# What does 'upper bound' mean in context of BigO?

My computer science teacher says Big O has an upper bound but no lower bound. When I look at a graph of an algorithm mapped out using BigO though, there isn't an upper bound at all. The upper limit goes on forever. So what do it mean to say there is an upper bound in the context of BigO?

• As an addition to Cragor's answer: Plain English explanation of Big O Sep 26, 2014 at 21:48
• If you are searching for an item in an array with 72 items, then the upper bound is 72 operations - you never need more. The lower bound is 1, since you might be lucky and the item is the first you are checking. Of course there is no upper bound on the absolute number of operations for the algorithm since n can be arbitrary big, but there is an upper bound on the number of operations relative to n, which is what big-O indicates. Jan 18, 2016 at 17:08
• @JacquesB: The upper bound in an array of n items is c*n, for some unknown c > 0, if n ≥ N for some unknown N. May 27, 2016 at 17:28

BigO is, simply put, a measure of algorithm complexity. In a best case scenario, even the worst algorithm may be finished in one operation/iteration. However, different operations have different average- and worst-case complexities. These worst-case complexities could be considered the upper bound.

So, how can we figure out the upper bound?

An algorithm will have different running durations based on the size of the data it is handling. As an example, let's consider a simple data structure, which could be implemented in a number of ways (let's use an array) and we decide that we want to search the structure for a piece of data. The number of operations you have to do will be based on the size of the collection of data. Let's assume there are `n` elements in the structure.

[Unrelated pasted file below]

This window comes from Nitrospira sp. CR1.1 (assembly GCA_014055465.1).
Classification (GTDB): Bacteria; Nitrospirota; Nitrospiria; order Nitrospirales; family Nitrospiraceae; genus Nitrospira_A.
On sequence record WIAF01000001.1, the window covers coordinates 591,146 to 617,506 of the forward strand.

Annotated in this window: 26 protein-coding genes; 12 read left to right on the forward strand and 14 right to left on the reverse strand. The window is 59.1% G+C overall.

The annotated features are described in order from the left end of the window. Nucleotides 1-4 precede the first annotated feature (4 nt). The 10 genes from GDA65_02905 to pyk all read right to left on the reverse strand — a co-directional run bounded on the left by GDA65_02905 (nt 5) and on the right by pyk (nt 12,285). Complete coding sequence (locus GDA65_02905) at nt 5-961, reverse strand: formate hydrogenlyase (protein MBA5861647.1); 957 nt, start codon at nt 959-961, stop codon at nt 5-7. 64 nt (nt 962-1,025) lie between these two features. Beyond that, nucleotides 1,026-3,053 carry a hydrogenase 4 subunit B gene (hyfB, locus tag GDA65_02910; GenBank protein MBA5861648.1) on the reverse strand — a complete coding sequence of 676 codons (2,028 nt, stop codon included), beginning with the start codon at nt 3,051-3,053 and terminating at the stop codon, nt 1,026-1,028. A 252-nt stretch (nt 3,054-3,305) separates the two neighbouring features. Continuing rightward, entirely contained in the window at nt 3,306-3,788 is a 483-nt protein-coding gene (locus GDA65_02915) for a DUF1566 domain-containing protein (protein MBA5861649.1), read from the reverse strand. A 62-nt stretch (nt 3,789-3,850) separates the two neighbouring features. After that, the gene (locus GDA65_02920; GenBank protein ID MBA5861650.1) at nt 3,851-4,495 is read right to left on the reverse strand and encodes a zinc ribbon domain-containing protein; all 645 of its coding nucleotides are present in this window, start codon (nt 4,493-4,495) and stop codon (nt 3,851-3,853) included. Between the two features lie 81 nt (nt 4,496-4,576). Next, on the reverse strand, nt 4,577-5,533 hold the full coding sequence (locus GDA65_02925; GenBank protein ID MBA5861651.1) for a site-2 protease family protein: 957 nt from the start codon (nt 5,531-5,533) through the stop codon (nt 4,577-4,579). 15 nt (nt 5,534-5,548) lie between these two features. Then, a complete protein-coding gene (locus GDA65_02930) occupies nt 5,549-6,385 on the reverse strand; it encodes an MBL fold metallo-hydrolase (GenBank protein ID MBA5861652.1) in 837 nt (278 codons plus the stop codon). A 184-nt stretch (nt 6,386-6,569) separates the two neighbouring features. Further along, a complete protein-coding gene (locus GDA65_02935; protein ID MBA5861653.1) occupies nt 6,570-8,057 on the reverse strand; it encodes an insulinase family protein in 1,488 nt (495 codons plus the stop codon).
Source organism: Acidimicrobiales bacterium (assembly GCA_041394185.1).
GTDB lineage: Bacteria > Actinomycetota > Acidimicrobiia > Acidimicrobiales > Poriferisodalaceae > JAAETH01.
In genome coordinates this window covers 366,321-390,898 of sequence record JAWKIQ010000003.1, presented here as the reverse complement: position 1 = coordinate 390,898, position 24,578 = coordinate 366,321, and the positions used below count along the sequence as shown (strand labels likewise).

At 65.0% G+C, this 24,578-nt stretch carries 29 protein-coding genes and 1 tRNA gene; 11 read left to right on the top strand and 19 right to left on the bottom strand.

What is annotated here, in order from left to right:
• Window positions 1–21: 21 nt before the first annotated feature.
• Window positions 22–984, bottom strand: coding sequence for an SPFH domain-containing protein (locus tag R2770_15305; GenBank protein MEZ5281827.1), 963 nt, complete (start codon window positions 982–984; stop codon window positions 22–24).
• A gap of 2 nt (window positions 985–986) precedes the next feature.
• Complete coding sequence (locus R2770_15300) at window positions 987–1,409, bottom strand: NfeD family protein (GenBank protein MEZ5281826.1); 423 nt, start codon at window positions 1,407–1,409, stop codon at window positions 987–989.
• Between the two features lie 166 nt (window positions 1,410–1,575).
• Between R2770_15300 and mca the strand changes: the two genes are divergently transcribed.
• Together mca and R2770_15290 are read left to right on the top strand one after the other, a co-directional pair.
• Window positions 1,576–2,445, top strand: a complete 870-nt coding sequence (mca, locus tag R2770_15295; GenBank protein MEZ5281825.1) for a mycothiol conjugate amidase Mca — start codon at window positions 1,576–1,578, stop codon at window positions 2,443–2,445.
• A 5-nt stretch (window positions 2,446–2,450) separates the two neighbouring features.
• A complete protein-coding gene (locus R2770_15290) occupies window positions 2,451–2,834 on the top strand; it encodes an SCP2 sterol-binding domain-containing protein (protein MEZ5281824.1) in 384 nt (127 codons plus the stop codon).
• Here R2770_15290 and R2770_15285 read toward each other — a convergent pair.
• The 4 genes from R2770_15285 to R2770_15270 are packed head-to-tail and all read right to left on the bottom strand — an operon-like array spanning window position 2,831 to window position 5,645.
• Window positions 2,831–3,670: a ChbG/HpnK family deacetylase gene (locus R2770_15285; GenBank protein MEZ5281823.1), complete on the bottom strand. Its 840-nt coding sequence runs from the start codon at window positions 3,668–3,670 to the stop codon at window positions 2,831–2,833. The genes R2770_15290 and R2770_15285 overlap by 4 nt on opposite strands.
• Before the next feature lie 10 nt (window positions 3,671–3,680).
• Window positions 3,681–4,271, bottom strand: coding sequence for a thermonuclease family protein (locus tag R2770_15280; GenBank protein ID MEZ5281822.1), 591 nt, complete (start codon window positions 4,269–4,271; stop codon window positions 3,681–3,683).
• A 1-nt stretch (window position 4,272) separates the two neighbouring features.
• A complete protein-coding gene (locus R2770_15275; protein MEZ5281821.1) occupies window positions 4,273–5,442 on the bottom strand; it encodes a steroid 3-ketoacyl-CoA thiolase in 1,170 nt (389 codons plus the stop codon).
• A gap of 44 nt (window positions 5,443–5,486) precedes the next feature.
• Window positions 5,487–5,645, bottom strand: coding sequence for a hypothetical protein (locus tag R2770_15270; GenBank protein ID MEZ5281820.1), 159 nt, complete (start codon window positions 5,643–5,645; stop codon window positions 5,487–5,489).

A typical array will, at worst case, iterate through the entire collection for this, meaning that you will perform up to `n` operations, resulting in `O(n)` complexity, so you have an upper-bound of `n`.

Let's assume that the data is sorted: you could now perform a binary search, resulting in `log(n)` operations, reducing the complexity with an upper bound of `O(log(n))`. It could still be completed in one operation, and if `n` approached an infinite number, the complexity would approach infinite execution time. This is probably what you were seeing in class. Different algorithm complexities approach this infinite execution level at different rates (n! > n^2 > n > log(n) > 1).

Edit: As per the comments, it should be noted that a change in the amount of data will also be reflected by a change in execution time based on the complexity. O(1) algorithms will not change, logarithmic ones will change in a logarithmic manner, linear algorithms linearly, etc. Essentially, doubling the amount of data may NOT double your execution time. You may quadruple it, or increase it by some smaller or larger factor.

For a more complex example, more work is required to figure out the complexity of course, but this is the general idea:

The Upper Bound of an algorithm's complexity describes how the algorithm's execution time changes with a change in the amount of data being processed in the operation, meaning that a more complex algorithm will often take an increasingly (often not linearly) long time to execute as the amount of data is increased.

• To more specifically answer the question, it means that the algorithm will grow at most as quickly as the upper bound, ie if your algorithm is O(n), then if you double n (the size of the data), your algorithm will at most take twice as long. But it has no lower bound, in other words, it might actually take less, maybe even much less in most cases, than that. Sep 26, 2014 at 20:17
• That's very true, and an oversight on my part. Do you mind if I edit something in to that regard? Sep 26, 2014 at 20:21
• Go right ahead. Sep 26, 2014 at 20:23
• @HamHamJ: "it means that the algorithm will grow at most as quickly as the upper bound" – Actually, that's Little-oh. Big-Oh is "will grow not significantly more quickly than the upper bound". Sep 26, 2014 at 23:59
• Upper bound: What happens when Professor Moriarty gets to arrange your data to slow you down. Jan 18, 2016 at 20:39

The worst case gives us an upper bound on performance. Analyzing an algorithm’s worst case guarantees that it will never perform worse than what we determine.

• This doesn't appear to provide any information that wasn't already presented in the other answer.
– user53019
Jan 18, 2016 at 18:21